GREEN BAY—One of the best safety crops in years highlights a class of defensive backs that offers starter-quality cornerbacks outside the first round.
“Very deep, solid at the top, good depth in the second and third rounds,” is how draft guru Tony Pauline describes the class of safeties in this year’s NFL draft. Pauline puts Kenny Vaccaro of Texas, Matt Elam of Florida and Eric Reid of LSU at the top of the class.
“Kenny Vaccaro was a terrific player for three years. Put him in centerfield, over the slot receiver; he has a well-rounded game,” Pauline said.
A big part of Vaccaro’s rise up boards is his cornerback-like coverage ability. It’s a good defense against a no-huddle offense trying to trap a defense into mismatches.
“Matt Elam is the same as Vaccaro except Elam doesn’t have Vaccaro’s size. Eric Reid is more of a zone safety. He’s a big hitter; more of an in-the-box kind of guy. You won’t put him over a slot receiver,” Pauline said.
As many as a dozen safeties might be selected in the first three rounds. Pauline likes Earl Wolff of N.C. State as a mid-rounds pick.
“He doesn’t have great size, doesn’t run a great 40, but he’s a real good football player,” Pauline said.
Sleeper? Pauline likes Richmond’s Cooper Taylor, a seventh round/free agent type of prospect. Taylor, 6-4, 224, “runs under 4.5. He’s a safety in a linebacker’s body, but he can get outside the numbers and make plays. He could develop into a starter down the road,” Pauline said.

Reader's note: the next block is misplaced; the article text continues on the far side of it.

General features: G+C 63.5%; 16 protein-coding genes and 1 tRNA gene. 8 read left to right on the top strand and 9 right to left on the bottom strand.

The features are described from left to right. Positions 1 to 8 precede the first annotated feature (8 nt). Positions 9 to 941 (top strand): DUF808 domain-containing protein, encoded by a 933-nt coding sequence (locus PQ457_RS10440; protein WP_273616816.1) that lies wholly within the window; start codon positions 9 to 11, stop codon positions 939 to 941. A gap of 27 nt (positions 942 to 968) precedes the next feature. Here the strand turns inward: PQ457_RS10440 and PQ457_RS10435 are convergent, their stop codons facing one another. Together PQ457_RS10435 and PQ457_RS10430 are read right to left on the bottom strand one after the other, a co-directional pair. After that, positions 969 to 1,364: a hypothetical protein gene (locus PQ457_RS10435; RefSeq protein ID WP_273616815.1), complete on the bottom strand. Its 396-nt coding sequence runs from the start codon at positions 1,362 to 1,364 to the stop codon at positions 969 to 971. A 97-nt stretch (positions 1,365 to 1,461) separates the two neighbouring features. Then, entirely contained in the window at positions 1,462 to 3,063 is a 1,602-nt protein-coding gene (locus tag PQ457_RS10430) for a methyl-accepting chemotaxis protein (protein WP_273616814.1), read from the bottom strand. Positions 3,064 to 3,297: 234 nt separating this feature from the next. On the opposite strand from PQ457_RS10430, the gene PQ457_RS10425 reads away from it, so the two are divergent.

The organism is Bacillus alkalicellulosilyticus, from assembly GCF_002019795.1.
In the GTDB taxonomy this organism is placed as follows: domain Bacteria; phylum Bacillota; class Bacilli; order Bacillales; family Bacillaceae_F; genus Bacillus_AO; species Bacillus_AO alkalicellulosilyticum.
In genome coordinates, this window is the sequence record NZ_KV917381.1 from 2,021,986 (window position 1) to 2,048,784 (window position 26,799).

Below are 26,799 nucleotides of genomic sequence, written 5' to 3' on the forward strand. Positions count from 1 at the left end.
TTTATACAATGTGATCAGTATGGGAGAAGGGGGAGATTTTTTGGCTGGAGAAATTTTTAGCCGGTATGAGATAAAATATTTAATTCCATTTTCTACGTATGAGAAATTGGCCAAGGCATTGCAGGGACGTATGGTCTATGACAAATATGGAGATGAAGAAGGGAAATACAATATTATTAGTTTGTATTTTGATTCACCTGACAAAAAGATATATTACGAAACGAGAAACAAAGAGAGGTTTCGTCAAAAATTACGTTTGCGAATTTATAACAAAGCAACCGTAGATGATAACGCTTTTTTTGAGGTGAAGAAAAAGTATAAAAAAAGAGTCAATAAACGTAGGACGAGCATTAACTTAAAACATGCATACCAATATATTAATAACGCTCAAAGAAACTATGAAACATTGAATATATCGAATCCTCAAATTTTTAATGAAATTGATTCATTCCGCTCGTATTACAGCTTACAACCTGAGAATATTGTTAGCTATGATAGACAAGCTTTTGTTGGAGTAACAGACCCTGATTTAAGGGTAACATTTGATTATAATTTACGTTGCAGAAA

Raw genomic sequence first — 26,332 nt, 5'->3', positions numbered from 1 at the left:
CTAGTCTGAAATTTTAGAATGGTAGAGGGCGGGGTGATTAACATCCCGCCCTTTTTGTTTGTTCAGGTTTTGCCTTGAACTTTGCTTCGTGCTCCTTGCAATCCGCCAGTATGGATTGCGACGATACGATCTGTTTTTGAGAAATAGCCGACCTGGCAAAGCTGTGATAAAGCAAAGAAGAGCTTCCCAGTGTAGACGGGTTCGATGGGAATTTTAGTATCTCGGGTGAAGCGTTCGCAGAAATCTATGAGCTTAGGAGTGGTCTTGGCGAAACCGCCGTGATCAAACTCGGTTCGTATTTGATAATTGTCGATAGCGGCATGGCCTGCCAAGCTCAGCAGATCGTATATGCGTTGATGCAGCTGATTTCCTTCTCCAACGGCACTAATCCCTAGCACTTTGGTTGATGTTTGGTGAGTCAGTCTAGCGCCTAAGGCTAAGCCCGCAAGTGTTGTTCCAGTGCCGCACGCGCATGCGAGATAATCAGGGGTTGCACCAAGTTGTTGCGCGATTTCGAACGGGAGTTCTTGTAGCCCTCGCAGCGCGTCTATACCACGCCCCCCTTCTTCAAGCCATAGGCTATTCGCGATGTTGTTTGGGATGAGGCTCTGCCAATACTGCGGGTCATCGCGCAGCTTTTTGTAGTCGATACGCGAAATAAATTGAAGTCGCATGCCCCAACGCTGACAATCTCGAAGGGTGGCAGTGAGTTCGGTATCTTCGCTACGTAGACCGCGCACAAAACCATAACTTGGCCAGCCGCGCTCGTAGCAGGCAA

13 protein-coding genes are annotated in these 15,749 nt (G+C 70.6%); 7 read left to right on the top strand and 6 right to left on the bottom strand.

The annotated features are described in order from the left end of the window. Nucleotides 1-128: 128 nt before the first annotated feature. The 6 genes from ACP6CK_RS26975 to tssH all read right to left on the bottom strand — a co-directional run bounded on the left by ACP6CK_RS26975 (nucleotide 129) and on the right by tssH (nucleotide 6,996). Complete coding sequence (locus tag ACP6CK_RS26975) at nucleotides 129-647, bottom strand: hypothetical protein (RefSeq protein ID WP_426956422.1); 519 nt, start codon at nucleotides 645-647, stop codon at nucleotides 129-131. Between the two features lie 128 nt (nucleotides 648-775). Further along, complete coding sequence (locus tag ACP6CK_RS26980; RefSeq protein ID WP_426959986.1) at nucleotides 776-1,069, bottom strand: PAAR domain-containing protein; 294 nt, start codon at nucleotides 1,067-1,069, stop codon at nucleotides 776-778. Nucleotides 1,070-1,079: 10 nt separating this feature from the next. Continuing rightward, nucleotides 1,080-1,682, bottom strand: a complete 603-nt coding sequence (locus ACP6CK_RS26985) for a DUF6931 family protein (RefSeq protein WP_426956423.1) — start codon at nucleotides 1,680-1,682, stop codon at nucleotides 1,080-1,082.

The crop of cornerbacks isn’t as star-studded at the top as it has been in recent years, “but it’s a deep group with a lot of players with starting potential in the second and third rounds,” according to Pauline.
Alabama’s Dee Milliner, Florida State’s Xavier Rhodes and Washington’s Desmond Trufant are the first-rounders in a class that is deepest in talent in the second and third rounds.
“Jamar Taylor of Boise State and Darius Slay of Mississippi State are making big moves up boards,” said Pauline, who is especially fond of UConn’s Blidi Wreh-Wilson, a “second-round prospect that could sneak into the late part of the first round.
“He has tremendous size and speed numbers; great pro day. He struggled with injuries the last two years. Go back to his sophomore film and he was a dominant shutdown corner,” Pauline said.
Opponents seldom tested Wreh-Wilson, which exposed teammate Dwayne Gratz and Gratz responded well enough to have pushed himself into the second or third round. Both UConn corners performed well at the Senior Bowl.
San Diego State’s Leon McFadden was a standout in practices at the Senior Bowl and McFadden appears destined for a mid-rounds pick.
The Packers have drafted well for defensive backs in recent years, having created a stockpile of young defenders such as Morgan Burnett, Casey Hayward, Davon House and Jerron McMillian. Sam Shields and M.D. Jennings came to the team in undrafted free agency. Additional draft previews